Faison era ends at UND
GRAND FORKS — Brian Faison stood behind a podium in the new, $19.5 million High Performance Center on the grounds where an abandoned hockey rink sat when he arrived nine years earlier.
In the back of the room, six Division I trophies — all earned in the last 18 months — were displayed on a table. One said NCAA national champion. The other five said Big Sky Conference, a reminder of the distance the University of North Dakota traveled from a Division II North Central Conference program.
The banner behind him was covered with Fighting Hawk logos, the end result of a long, drawn-out, bitter Fighting Sioux nickname debate that often put Faison at center stage.
The edges of the room were filled with head coaches, assistant coaches and athletics administrators eager to hear, in his words, the big news of the day Tuesday, Oct. 17: Faison is retiring as athletic director on Dec. 31, ending a wild nine-year run where major changes became routine.
He will stay on as an adviser to athletics through June 30, 2018, at his regular rate of pay. Faison is scheduled to make $193,707 for fiscal year 2018. He’ll also receive an early retirement package that UND President Mark Kennedy said was “within the standards of what we have done for early retirements.”
An open-record request was sent to UND for the full details of the retirement package. UND said it would likely be available by Wednesday, Oct. 18.
“It’s a real pleasure and an honor to serve as director of athletics at the University of North Dakota,” Faison said before introducing his wife, Donna, who was seated next to local attorney Dick Olson. “It’s been an interesting time. We’ve gone through some interesting things. I don’t think any one year has been the same, and that’s part of what’s fun about the job.
“I’ve had great support in whatever we’ve had to deal with. At the end of the day, we got done what we needed to. At times, it was hard. But at the end of the day, I feel the program is in a better place competitively, financially and we’re in conferences now that are going to make more sense moving forward.”
Kennedy said there will be a national search for Faison’s replacement and he anticipates that he’ll have the next athletic director selected by the time Faison’s term ends Dec. 31.
UND Provost Thomas DiLorenzo will head the search committee.
Although Kennedy said Faison approached him about retiring, the announcement comes just weeks after Kennedy hired a consulting firm to review the top four officials in the athletic department.
The consulting firm of Murney & Associates met individually with UND head coaches in September in a conference room at Hyslop Sports Center to get feedback.
UND declined to release the findings of those reviews, saying they were all conducted orally. Kennedy said that was the routine procedure.
When asked whether Faison approached Kennedy about retiring before or after the consultants conducted their reviews, Kennedy said: “They were in tandem.”
Kennedy also rejected the term “reviews” and said it was “skill development.”
When asked why pay for skill development of someone who is retiring, Kennedy said: “There are other players on the team he wants to make sure are set up for the transition that will continue to rely on those skills.”
Kennedy also was asked about the futures of the three others who were recently reviewed: deputy director of athletics Daniella Irle, associate athletic director for external operations Kyle Doperalski and associate athletic director for compliance Kara Helmig.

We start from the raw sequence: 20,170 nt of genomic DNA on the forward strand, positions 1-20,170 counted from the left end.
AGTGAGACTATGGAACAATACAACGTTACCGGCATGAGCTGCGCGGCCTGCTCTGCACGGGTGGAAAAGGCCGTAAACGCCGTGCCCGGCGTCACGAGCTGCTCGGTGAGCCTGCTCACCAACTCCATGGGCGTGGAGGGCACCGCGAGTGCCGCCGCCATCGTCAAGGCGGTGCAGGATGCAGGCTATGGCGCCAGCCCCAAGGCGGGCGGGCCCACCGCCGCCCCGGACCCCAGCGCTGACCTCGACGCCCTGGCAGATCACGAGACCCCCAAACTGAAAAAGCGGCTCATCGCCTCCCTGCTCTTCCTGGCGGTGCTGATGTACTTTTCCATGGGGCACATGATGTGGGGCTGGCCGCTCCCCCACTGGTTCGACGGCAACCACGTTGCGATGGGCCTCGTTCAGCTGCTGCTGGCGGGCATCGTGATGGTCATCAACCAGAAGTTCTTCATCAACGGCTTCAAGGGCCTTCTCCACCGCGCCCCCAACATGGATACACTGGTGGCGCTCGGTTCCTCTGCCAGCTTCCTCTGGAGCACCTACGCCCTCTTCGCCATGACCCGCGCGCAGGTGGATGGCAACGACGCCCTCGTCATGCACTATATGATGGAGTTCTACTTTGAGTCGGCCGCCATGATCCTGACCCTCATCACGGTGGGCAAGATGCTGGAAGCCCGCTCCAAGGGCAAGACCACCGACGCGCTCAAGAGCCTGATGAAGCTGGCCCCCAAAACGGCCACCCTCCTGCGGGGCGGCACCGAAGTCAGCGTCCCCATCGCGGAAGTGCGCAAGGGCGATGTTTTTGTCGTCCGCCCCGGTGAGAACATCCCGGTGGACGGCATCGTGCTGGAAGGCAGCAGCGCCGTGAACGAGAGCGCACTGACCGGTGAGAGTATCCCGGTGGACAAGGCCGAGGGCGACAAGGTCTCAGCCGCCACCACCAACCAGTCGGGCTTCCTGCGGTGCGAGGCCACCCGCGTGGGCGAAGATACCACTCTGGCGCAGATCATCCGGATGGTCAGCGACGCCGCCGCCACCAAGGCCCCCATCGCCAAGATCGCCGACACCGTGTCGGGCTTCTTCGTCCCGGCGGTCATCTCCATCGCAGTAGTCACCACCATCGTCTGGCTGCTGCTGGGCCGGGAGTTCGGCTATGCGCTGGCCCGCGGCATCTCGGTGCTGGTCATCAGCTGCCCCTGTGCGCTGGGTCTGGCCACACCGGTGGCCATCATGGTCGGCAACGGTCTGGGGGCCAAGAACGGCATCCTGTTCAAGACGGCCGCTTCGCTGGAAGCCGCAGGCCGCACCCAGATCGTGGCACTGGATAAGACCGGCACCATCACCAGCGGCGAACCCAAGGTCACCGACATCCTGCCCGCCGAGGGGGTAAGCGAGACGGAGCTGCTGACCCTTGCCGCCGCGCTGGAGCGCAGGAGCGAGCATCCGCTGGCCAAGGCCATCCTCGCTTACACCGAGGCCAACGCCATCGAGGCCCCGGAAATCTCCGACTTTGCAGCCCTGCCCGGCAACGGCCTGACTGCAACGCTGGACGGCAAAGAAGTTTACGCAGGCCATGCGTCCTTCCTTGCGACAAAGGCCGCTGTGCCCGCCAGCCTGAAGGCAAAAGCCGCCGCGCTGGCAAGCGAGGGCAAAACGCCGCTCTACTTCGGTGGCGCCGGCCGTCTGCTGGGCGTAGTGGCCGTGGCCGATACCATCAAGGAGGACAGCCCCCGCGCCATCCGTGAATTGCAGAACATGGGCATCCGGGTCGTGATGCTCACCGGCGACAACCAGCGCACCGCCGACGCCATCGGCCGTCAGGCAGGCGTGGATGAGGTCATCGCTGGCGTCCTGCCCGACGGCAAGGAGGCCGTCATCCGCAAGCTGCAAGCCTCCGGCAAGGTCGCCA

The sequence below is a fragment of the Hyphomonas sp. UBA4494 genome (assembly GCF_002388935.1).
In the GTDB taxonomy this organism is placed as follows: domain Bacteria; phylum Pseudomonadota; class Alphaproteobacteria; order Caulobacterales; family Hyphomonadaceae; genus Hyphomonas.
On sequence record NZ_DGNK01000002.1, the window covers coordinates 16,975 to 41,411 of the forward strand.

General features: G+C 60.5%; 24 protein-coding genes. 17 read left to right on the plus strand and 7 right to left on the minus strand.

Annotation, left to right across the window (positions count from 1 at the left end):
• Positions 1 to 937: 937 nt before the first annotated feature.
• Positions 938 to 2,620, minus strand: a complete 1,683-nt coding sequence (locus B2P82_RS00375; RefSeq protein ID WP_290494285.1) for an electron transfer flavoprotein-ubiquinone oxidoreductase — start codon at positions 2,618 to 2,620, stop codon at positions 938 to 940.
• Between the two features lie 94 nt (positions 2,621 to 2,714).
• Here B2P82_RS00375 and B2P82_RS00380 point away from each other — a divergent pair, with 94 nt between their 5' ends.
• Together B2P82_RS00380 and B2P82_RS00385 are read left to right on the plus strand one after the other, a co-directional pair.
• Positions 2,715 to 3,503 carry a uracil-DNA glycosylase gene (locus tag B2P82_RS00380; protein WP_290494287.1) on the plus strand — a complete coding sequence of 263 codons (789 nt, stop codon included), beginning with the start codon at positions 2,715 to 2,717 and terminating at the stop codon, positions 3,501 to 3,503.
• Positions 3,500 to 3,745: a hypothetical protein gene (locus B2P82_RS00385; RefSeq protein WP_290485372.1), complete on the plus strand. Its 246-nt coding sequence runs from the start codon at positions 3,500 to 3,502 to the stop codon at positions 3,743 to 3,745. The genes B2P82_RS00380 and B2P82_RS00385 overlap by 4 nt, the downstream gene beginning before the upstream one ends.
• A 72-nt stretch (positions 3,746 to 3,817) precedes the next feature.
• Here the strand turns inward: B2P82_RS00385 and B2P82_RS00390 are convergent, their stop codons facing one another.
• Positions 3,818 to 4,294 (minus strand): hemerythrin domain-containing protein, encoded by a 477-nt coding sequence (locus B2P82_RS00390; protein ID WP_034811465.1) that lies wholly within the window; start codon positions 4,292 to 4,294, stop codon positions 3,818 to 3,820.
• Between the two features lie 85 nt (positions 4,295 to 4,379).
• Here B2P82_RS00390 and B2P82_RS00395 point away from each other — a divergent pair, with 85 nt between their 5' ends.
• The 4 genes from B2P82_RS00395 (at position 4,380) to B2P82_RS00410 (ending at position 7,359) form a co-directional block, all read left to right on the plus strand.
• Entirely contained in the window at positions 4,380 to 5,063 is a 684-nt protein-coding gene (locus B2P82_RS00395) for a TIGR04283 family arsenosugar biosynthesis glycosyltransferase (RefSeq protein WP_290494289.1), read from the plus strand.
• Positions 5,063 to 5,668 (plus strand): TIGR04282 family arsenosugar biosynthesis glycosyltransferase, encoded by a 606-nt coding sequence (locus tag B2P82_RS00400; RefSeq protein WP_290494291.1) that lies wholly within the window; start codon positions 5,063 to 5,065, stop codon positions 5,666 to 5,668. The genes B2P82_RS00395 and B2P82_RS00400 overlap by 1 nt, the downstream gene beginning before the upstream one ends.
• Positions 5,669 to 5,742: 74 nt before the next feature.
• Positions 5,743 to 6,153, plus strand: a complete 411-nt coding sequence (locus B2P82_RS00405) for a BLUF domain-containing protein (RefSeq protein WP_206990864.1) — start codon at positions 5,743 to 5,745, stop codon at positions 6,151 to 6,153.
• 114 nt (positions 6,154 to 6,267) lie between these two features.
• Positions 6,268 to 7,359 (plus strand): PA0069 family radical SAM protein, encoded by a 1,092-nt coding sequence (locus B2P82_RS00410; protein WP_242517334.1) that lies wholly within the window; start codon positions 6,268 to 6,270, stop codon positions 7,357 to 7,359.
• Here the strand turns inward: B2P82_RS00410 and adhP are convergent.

“Clearly, when there’s a new leader in charge, they may define things differently, but I think we have excellent people up and down the department and I would recommend those to whoever comes on board,” Kennedy said. “But, ultimately, the new athletic director will have a say in how they organize the department, but I think we’re proud of the staff we have and appreciative of their service and hopefully they’re continuing to stay fully engaged.”
Faison’s predecessor, Tom Buning, was ousted soon after a similar review in 2007.
Since Faison’s arrival on campus in 2008, the UND athletic department has undergone drastic changes.
Under Faison, UND has moved from NCAA Division II to Division I, secured league membership in the Big Sky Conference, pulled its men’s hockey program out of the Western Collegiate Hockey Association to join the startup National Collegiate Hockey Conference, dropped its nickname, adopted a new nickname, revealed a new logo, announced its intention to pull out of the Big Sky and join the Summit League and Missouri Valley Football Conference, dropped baseball, swimming and diving and women’s hockey programs and added men’s tennis.
Along the way, Faison built some big supporters in the athletic department as well as critics, who would quietly grumble behind the scenes that their sport didn’t receive enough support.
During the past two seasons, UND has had major successes at the Division I level.
The men’s hockey team won its eighth NCAA national championship in 2016, and four other revenue sports won regular-season Big Sky Conference championships the following season.
Faison was named the FCS Athletic Director of the Year in March by the National Association of College Athletic Directors.
He recently ended his term on the NCAA Division I Men’s Ice Hockey Committee. Faison chaired that committee for one year.
Faison came to UND from New Mexico State, where he served as athletic director and special assistant to the president. He also previously served as athletic director at Indiana State and assistant athletic director at Louisville and Illinois State.
Faison said that none of those other stops contained the challenges that UND has had in the last nine years.
“I appreciate everyone’s support through some interesting times,” he said, scanning the onlookers at the press conference. “We’ve gotten through it, and I think we’re better for it.”